Building future for a billion voices: the best of Indian architecture in 2022
by Jerry ElengicalDec 30, 2022
•make your fridays matter with a well-read weekend
by Sunena V MajuPublished on : Feb 15, 2023
For the longest time, in many parts of India, traditional architecture composed the architecture of the elite and higher caste— whether it be the courtyard houses or religious places. An introspective dive into the chapters of history would bring forth the realities of the 'traditional' architecture we celebrate. However, in recent years, and with a new generation of architects, it can be said that most of these styles are undergoing a revolution, a state of revival. With projects like Archidobe’s Sanctum of Harmony, Wallmakers’ Chuzhi, and studio Mitti’s Flintstone6, the architects in southern India have already brought about radical means of reinventing traditional architecture in the modern context. Rooted in vernacular construction techniques, sustainable materials, local labour and a sensitive approach to the climate and topography, this new approach has been both experimental and interesting.
While designing a new farmhouse in Palakkad in Kerala, Tamil-Nadu-based Earthscape Studio also followed these new paths of vernacular construction. The Wendy House was proposed to be built on a vast eight-acre forest-like land with lots of coconut trees, mango trees, nutmeg and teak. Due to the dense spread of nature on the site, the architects had to anchor the farmhouse at a point where it wouldn't hinder the trees. Once they identified a place for the structure to be built, a grid was made which guided the form of the building in accordance with the trees near it.
Extending their environment-sensitive approach, they also tried to replace steel and concrete with local materials. This intent of the Indian architects found a home in the proposal to use a timbrel vault structure. The Wendy House, therefore, takes shape in a twin vault structure of 11m and nine metre in width, and four metre and three metre in height. “The vault form has been formed based on the position of the trees and natural surroundings which camouflages with the site. This timbrel vault technique has been followed as per my mentor Ar. Senthil Kumar Doss’s catenary-based vault structures,” mentions Petchimuthu Kennedy of Earthscape Studio.
The visitors enter the building through a padippura-like minimal arched gateway. Greeting at the entrance is a small water body formed in between the twin vault. This waterbody, along with the circulation space around it also forms a courtyard for the vaulted structure, bringing in natural light, ventilation and transparency in the interior spaces. In the spatial arrangement of the different areas, levels—guided by the contour of the site— become an intriguing element.
For the vault, the architects have used Sithu kal— small bricks of three layers— which were once widely used for the madras terrace roof technique in south India. As its use declined, the community that made these bricks also became unemployed. By bringing back this material, Earthscape Studio aims to revive the significance of the community and the sustainability associated with it. For the fourth layer, they reused waste broken tile from factories thereby avoiding expensive waterproofing chemicals. Furthermore, the rods used for the frameworks and supports of the vaults during construction have been reused for creating the built-in furniture. To enclose the twin vault, poured earth wall has been built where the mud has been collected from the site.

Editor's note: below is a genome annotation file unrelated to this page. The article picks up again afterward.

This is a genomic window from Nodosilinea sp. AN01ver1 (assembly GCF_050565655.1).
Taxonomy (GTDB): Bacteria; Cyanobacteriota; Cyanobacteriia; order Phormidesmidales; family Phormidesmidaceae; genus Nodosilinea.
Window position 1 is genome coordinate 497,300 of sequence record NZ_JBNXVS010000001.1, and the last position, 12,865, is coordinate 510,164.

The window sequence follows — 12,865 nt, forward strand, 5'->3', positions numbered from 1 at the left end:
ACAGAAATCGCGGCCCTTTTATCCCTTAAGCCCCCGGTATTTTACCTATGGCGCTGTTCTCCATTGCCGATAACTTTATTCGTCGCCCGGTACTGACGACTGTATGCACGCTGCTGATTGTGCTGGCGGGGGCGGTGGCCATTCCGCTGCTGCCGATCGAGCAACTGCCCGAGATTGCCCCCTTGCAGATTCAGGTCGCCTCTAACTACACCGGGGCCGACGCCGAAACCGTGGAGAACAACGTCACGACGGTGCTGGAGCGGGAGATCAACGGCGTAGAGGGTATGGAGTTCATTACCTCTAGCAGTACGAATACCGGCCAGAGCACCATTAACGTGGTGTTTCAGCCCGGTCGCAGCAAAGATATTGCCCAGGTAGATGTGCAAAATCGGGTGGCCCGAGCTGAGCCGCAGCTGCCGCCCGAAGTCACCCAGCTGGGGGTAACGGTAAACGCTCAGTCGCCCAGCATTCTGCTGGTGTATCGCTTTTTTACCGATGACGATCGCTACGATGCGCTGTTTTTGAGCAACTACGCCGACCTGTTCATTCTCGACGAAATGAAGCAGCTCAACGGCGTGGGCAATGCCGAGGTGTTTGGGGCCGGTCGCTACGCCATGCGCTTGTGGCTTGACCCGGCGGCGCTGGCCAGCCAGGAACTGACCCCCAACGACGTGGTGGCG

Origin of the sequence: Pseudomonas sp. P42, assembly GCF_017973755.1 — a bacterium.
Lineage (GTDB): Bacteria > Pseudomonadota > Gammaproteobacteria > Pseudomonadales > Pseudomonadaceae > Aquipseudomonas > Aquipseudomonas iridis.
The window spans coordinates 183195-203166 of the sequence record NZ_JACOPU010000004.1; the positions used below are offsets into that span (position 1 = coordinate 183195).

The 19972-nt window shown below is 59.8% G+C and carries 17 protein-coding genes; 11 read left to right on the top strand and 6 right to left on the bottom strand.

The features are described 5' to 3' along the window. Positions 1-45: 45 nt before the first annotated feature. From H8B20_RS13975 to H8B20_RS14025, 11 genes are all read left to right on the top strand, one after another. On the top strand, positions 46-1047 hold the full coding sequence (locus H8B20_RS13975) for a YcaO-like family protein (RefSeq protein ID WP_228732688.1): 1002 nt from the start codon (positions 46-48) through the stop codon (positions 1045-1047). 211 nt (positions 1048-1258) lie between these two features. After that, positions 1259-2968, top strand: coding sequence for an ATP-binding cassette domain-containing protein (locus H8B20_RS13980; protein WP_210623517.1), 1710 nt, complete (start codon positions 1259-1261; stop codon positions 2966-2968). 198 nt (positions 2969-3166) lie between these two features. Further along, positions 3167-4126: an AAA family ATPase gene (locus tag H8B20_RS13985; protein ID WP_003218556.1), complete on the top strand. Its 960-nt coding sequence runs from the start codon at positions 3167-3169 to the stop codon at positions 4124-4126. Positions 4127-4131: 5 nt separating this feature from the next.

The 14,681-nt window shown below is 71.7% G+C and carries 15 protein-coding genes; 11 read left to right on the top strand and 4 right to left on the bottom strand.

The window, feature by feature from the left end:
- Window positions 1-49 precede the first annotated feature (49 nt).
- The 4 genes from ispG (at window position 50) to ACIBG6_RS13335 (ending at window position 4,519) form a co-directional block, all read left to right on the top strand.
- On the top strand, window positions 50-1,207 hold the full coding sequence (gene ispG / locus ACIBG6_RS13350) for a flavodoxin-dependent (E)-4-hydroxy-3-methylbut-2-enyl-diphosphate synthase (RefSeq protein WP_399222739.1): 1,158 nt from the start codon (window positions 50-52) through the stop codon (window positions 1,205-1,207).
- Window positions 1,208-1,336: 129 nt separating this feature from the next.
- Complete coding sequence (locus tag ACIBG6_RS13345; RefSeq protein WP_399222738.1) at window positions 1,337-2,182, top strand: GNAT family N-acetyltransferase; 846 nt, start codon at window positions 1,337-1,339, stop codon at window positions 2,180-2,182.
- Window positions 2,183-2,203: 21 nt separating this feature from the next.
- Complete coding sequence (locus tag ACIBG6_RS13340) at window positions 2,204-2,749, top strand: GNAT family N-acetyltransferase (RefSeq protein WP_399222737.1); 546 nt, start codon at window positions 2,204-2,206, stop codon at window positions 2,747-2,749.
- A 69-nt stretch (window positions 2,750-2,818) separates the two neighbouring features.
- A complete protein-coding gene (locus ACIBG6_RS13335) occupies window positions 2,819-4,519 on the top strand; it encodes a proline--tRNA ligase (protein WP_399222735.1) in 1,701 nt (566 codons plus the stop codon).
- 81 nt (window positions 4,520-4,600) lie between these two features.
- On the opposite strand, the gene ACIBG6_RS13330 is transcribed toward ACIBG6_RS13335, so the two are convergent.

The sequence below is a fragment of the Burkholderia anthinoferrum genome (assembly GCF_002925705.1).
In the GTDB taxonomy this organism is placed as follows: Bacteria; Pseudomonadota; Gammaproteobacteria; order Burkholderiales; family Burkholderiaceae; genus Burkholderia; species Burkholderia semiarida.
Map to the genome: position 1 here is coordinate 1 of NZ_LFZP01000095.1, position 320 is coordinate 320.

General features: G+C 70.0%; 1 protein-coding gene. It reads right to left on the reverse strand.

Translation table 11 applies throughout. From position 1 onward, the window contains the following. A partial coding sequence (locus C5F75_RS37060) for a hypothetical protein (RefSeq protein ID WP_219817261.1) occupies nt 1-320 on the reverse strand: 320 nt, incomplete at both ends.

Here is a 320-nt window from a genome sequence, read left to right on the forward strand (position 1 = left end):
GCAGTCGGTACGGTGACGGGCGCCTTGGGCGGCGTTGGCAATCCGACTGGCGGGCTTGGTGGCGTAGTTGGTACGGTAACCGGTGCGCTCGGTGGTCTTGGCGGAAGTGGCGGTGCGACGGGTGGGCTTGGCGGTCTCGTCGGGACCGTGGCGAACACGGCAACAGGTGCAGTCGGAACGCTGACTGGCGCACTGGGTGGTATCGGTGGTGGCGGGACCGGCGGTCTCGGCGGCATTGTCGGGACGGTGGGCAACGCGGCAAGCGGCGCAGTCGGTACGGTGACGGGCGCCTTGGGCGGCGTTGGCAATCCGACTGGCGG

“Throughout the process, my mentor Ar. Vinu Daniel guided and encouraged the new techniques and methods. The total construction period is eight months during which we stayed at the site for the full construction period. Experimenting with different materials as their original forms makes the construction process interesting and the building becomes nature friendly and sustainable. The main ideology and concept of this farmhouse are to bring out a nature-friendly building and use all locally available materials making it sustainable,” shares Kennedy.
Though they tried to minimise the use of steel and concrete, at places, they make their presence as supporting elements for the vernacular palette. At the coming together of local roof tiles, earthy finishes, natural stone and olden wooden elements, The Wendy House imparts the sense of a local village residence shaped by the experimentation of the modern. Sitting in the muddy terrain of Palakkad’s agricultural layers, even when, the farmhouse blends into the earth, in colour and in structure, it still remains a foreign entity, one that is both in synch and in separation from its site.
Name: The Wendy House
Location: Kozhinjampara, Palakkad, Kerala
Area: 102 sq.m
Typology: Farm House
Architects: Earthscape Studio
Lead Architect: Petchimuthu Kennedy
Team: Rigesh Niganth, Shivani Saran S K, Maria Suvicksha Victor, Siddharth Baji, Jeffril J Kumar, Naveen Saminathan, Aparajita Vibu, Krishnaraj, Mohamed Aashik
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